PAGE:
Since my visit to Qutub Minar, I have sat many a times in front of my laptop to write about this tallest brick minaret but I had always found myself at a loss of words. What does one write about a place which has been a part of History text books, is synonymous to a city and has a history which involves mutliple colourful, glorious characters and stories some of which may still be disputed.
On a July morning, Dipali took me to Qutub complex and the idea was also to photograph Qutub Minar.. This was my second visit and the earlier one was about some 5- 6 years earlier. The morning was the best time since it was July and later during the day it would not have been a good idea to visit the place. Needless to say, morning is the best time to click your pictures other than the dusk.
History of Qutub Minar
According to many and most of the history books , Qutub Minar was built by Qutbuddin Aibak the first ruler of Delhi Sultanate. On the contrary, his 4 year regime in India and lack of proof at many places raise a question whether this was actually built by Qutbuddin Aibak or this was actually a minar of Altamash. Rulers like Altamash, Tughlaq or Khilji have often been attributed with this minar. I am not a historian so would dare to solve this. However, built around 1192 this is the worlds tallest rubble masonry minaret and a pride of our country. Its often forgotten that the place was built by the destruction of 27 Jain and Hindu temples which used to form the Qutb Complex and this was done from the rubble of these temples.
The structure and facts about Qutub Minar
The Qutub Minar is the tallest brick minaret in world with 379 steps inside to take you to the top. I would have loved to climb up to the top but that has been banned since 1981 after a tragic accident and although throughout its history many a times there has been damages in the minar but till date this architectural marvel is standing tall and big at 72.5 meters.
Other places of interest – Tomb of Iltutumish, Alai Darwaza and many more
The qutub complex is huge area and although its best known for Qutub Minar but as we explored the place gradually there were so many things which we noticed. There is Tomb of Iltutmish with a sign of dome like structure on the top and the main cenotaph is built in white marble placed on the centre. As a photographer dont miss out the opportunity to click Qutub Minar from one of the doors of this tomb and then as it happened there were flights taking off from the airport and we successfully captured one such.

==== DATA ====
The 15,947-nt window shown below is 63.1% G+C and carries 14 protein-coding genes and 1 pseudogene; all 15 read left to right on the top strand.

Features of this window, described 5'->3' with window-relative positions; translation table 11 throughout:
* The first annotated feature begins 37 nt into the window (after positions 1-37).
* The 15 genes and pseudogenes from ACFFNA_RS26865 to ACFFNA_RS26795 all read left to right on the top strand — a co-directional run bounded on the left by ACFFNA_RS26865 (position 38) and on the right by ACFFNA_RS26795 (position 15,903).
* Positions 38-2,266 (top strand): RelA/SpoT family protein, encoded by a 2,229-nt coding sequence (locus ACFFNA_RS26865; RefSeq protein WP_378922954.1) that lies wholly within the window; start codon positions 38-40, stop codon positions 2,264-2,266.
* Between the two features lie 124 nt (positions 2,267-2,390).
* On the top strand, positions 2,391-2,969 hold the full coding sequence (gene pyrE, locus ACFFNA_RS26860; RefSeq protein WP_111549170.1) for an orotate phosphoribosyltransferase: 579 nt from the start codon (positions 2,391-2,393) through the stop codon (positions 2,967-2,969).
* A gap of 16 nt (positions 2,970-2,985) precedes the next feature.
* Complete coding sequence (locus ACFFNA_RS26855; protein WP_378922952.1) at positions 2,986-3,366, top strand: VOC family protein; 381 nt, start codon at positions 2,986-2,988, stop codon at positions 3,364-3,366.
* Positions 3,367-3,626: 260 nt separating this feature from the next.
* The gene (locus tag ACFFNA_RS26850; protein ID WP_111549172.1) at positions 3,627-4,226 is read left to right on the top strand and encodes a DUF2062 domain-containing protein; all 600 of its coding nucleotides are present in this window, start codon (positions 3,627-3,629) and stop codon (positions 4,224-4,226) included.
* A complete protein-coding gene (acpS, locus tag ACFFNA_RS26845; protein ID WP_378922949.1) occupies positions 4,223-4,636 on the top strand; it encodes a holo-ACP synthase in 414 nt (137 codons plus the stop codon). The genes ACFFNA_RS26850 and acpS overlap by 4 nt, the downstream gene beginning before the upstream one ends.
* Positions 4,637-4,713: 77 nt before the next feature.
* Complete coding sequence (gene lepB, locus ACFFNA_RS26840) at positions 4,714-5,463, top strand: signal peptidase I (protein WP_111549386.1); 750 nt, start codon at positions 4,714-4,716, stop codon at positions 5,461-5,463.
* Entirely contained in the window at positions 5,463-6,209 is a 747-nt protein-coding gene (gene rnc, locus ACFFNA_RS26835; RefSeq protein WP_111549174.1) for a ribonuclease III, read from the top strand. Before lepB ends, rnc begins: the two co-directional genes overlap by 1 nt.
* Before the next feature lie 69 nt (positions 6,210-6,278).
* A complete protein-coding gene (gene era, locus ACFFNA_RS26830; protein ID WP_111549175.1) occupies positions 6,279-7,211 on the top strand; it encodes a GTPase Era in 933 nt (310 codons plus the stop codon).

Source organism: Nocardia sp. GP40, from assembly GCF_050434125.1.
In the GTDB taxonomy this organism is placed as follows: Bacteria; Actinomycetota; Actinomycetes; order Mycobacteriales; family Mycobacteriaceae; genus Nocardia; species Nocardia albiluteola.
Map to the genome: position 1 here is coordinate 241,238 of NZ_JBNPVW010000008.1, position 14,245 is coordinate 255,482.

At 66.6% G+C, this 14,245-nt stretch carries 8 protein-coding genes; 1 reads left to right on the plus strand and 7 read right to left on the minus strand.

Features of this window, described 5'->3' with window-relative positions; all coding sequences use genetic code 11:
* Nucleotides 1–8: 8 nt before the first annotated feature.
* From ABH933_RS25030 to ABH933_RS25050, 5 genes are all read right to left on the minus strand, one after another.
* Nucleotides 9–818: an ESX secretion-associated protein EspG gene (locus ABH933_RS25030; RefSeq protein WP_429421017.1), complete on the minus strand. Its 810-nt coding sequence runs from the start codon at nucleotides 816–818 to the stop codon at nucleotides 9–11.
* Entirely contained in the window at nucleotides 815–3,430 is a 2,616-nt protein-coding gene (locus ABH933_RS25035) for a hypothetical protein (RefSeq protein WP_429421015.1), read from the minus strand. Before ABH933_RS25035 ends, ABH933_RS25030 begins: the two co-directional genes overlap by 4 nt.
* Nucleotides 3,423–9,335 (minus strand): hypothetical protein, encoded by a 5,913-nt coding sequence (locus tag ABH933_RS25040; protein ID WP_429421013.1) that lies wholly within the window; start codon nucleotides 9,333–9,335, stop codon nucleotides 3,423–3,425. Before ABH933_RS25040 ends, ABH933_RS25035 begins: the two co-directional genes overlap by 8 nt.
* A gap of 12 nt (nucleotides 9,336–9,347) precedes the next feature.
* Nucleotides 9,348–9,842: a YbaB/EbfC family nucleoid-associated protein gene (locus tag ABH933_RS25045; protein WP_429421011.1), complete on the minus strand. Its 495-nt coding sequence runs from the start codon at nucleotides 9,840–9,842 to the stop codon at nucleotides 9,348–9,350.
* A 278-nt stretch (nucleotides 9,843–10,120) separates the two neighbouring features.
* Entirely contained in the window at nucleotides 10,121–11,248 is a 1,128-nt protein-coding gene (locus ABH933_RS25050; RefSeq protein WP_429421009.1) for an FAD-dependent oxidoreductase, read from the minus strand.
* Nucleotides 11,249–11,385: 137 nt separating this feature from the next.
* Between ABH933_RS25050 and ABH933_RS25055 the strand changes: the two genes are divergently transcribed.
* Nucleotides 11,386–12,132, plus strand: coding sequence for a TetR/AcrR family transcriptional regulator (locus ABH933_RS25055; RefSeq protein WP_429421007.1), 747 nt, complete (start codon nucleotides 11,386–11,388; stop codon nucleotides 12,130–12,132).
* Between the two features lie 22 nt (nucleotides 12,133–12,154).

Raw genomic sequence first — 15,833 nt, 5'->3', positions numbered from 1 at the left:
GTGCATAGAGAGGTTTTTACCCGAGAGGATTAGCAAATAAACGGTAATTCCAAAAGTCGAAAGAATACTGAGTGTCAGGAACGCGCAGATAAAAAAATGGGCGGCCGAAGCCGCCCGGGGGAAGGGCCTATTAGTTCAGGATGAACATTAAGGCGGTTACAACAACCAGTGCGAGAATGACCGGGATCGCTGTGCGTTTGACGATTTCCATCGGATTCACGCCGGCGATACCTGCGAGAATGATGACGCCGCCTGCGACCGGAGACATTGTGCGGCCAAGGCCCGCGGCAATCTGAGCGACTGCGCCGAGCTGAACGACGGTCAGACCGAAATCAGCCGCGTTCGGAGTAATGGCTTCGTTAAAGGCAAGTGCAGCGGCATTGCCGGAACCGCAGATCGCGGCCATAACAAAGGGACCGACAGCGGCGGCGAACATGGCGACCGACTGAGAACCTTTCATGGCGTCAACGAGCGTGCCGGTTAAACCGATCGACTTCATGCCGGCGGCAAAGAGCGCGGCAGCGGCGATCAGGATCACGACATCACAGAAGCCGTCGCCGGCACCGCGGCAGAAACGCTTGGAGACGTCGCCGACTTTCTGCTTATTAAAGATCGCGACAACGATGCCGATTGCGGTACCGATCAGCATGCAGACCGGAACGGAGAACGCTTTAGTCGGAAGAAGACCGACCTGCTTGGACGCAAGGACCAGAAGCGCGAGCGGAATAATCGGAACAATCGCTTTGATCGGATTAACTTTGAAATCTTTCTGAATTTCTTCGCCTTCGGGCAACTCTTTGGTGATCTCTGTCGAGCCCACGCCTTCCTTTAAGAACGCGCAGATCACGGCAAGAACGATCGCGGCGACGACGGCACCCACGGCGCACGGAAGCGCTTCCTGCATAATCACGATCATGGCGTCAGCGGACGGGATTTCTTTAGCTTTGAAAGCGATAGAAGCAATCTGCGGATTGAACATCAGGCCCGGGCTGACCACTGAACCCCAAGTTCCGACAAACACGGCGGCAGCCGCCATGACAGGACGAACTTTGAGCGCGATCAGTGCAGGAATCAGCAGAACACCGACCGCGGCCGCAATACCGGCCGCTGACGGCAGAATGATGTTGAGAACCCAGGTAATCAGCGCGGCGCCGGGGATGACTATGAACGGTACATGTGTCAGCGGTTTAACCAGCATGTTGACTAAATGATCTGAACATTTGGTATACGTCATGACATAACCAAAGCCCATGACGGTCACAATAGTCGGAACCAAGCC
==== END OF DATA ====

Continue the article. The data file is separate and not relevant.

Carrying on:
One cannot miss the L shaped erstwhile Madrasa built by Alauddin Khilji and his tomb lying there. Huge arches which are intermittently placed as one moves around the complex are the ones which belong to Quwwat ul Islam Mosque – the first mosque which was built in India by muslim emperors. The mosque is covered with cloisters which has got rows of pillars with rich carvings on their bodies. Its reported since 1997, Iron Pillar of Delhi has been encased. It was considered that if someone could make their hands meet by standing with his back at the pillar then it brings good luck. This 7.21 meter of Iron pillar going back to 3rd and 4th century with Sanskrit inscriptions referring to Chandragupta Maurya stands in the courtyard of the Quwwat ul islam Mosque. Sunrays were forming patterns of shadow as light was seeping in through the beautifully decorated gateway of Alai Darwaza – the southern gateway of the mosque built by Alauddin Khilji. When seen closely the gateway built with red sandstone and archways on all 4 sides, there are fringes of lotus buds on the archway.
If everything looks perfect in terms of successful achievement then glance at Alai Minar the incomplete minar at the north of Qutub Minar which was only 1 storey when Alauddin Khilji passed away.
After a certain point of time it seems history flows in the air here and brushes across you from all angles. So many characters, stories of triumph, defeat, impact on socio economic condition of Delhi. Now when I sit down to write about the place I realise the essence of the place and I wish to go back there again. Qutub Minar is the face but Qutub Complex gives you the complete picture.